This is to report back from a workshop recently held at the Boline Centre and Stockholm Resilience Centre on different disciplinary perspectives on the Sustainable Development Goals (SDGs). Speakers were invited from the areas of social anthropology, social-ecological systems, life sciences and environmental humanities to reflect on their work in relation to the SDG’s and potential new collaborations. So it was very much on humans, their interactions, their embeddedness in the environment and how we would make sense from destructive processes emerging on the global level, such as climate change.
Since their announcement in December 2015, the SDG’s inspired policies on multiple governance levels, there is however no blueprint for their successful implementation. So we discussed to which degree this is actually desirable or when and where we have to think and act beyond the SDG’s. By interacting with scholars from so diverse multi-disciplinary cultures, we were actually experimenting how those lenses help us not only deconstructing but also constructing sustainable lifestyles.
From the social anthropological perspectives, it was emphasized that the role of local knowledge towards SDG targets is completely unclear. Tomas Cole presented a case study on Burmese slash and burn agroforestry, ‘on their terms with their terms’, where from the distance this practice may be seen as a culprit but locally the external pressures are pushing people away from traditional, sustainable practices and putting their lives at risk. In another presentation from Ivana Macek, we learned about Oyster fisheries at the Swedish west coast and how the labeling of ‘invasive species’ and biodiversity loss relate to the language of genocides and the moral dilemma: How ok is it to employ a culture of killing? This calls for multi-species ethics. Later we discussed the more-than-human perspective nowadays growing again in social anthropology.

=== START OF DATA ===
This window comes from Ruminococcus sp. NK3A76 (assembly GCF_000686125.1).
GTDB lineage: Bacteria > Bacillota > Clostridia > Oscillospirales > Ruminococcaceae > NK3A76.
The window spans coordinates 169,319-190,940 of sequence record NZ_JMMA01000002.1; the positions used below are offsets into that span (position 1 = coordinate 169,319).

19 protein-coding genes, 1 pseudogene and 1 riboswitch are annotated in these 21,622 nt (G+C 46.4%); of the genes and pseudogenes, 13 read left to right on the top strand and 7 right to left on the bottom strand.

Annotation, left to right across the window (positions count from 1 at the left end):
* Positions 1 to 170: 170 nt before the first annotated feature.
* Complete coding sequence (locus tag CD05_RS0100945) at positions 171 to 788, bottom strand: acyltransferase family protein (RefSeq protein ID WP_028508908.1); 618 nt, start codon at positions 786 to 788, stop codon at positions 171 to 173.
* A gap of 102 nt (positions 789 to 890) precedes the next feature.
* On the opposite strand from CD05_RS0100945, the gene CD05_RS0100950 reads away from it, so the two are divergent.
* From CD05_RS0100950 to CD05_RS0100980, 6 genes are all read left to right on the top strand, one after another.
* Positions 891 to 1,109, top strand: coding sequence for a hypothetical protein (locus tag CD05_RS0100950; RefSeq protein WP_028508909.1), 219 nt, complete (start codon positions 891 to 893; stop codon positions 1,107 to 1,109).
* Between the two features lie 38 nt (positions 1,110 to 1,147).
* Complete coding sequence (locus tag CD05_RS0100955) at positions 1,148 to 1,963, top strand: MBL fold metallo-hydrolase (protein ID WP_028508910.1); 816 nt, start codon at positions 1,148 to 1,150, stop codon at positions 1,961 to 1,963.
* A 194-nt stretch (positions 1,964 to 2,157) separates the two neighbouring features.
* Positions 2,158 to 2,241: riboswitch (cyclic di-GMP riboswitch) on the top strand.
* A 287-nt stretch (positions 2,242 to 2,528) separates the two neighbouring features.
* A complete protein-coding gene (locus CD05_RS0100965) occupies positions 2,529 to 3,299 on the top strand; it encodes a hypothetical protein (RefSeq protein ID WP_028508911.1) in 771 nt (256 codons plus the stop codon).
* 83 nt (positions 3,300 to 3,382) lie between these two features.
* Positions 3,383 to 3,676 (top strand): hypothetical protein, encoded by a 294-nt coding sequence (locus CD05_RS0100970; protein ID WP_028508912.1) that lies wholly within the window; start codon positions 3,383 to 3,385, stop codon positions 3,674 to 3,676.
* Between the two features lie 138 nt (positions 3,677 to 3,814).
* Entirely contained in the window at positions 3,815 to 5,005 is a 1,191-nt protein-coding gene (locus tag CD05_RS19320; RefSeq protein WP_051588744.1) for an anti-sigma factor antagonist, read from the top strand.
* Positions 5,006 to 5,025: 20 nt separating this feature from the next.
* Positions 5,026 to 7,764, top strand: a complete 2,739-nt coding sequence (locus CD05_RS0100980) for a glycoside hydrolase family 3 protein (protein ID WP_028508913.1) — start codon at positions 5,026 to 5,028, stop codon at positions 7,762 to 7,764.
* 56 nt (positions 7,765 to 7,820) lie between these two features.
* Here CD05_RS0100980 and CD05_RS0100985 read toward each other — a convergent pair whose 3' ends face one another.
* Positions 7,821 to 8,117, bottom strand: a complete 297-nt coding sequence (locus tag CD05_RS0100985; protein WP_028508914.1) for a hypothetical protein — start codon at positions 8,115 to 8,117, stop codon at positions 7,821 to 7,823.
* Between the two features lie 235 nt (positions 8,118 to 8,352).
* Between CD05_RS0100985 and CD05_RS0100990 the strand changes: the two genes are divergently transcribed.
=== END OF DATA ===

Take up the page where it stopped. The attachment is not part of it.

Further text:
During discussions from the other three perspectives, several cross-cutting issues and tension lines reappeared:
- Top-down policies vs. bottom-up realities – how to translate in between?
- Which entities do have or should be respected as having agency? One example was from New Zealand – the recent granting of personhood rights to a river which was enforced by the Maori people.
- The multi- and trans-disciplinary discourse or multiple evidence approach – how do we develop synthesis without loosing out on disagreements?
- Where are the shifting baselines we should take deliberate control over?
- What are the costs of inaction? is missing on most political agendas
- Deep time – the far past and the far futures – our relation to time and how we can go beyond the sense of increasing urgency? How can we become good ancestors?
Several paths depart from these questions and circle around the codewords of agency (multi-species), time and scale, and baselines to understand better what is behind the SDG’s and how they are not an end in itself but a means to enable human life on earth at least some centuries more.
I see our group work on social-ecological feedbacks, acting on different time scales and across temporal and spatial scales, very much embedded in these discussions and a potential tool to tackle the complex issues at hand. Finally, I would like to thank Ivana Macek from the Dept. of Social Anthropology and Ana Paula Aguiar, research fellow at the SRC, for organizing this inspiring get-together with hopefully follow-up events next year.